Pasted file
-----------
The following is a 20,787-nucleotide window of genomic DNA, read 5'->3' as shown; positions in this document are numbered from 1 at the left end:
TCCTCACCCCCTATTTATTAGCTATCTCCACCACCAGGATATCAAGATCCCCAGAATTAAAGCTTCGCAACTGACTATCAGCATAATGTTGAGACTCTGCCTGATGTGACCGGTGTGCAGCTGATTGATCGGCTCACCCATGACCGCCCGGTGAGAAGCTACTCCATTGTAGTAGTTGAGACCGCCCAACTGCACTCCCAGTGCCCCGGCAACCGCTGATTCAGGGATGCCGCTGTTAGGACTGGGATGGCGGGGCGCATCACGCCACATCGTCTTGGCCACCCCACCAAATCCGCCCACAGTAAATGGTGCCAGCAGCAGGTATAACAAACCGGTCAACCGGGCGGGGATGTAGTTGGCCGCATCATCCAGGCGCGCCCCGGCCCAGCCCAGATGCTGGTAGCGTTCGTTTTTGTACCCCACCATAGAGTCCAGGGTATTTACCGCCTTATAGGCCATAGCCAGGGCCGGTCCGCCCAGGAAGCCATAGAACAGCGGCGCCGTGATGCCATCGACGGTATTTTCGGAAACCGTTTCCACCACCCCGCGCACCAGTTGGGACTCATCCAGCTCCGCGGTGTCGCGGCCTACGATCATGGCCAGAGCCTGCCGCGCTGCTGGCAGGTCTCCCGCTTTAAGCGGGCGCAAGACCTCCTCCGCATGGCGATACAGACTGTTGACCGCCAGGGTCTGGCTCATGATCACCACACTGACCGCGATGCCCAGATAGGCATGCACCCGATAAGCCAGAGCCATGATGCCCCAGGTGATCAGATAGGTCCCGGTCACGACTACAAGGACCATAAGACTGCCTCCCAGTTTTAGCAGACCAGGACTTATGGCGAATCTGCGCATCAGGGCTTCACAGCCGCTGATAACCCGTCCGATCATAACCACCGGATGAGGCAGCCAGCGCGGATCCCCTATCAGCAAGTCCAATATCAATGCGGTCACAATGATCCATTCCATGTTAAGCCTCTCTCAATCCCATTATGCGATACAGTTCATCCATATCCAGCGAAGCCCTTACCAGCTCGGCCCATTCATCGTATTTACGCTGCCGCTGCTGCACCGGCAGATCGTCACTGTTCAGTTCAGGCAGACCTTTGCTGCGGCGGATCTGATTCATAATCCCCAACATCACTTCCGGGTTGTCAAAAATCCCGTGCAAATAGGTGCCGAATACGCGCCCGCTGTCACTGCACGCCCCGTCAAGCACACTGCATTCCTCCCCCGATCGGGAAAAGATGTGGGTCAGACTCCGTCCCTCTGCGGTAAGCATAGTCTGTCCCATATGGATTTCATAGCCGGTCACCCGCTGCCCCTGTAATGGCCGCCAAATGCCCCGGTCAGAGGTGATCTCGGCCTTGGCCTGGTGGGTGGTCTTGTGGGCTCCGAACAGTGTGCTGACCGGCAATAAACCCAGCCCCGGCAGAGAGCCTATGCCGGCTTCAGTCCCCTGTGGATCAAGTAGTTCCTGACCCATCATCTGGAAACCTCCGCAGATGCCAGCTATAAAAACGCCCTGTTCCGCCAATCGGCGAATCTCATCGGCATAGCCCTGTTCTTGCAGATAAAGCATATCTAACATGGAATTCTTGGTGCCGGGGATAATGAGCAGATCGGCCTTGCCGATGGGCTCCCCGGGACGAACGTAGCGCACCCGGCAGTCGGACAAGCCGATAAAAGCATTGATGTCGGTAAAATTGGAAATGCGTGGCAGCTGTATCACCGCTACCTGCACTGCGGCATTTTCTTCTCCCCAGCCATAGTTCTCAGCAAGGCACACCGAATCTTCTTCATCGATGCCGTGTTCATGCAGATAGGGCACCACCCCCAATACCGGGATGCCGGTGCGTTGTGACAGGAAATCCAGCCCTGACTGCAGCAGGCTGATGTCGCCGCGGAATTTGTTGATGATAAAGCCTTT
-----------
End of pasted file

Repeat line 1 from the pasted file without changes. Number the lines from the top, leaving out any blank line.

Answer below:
The following is a 20,787-nucleotide window of genomic DNA, read 5'->3' as shown; positions in this document are numbered from 1 at the left end: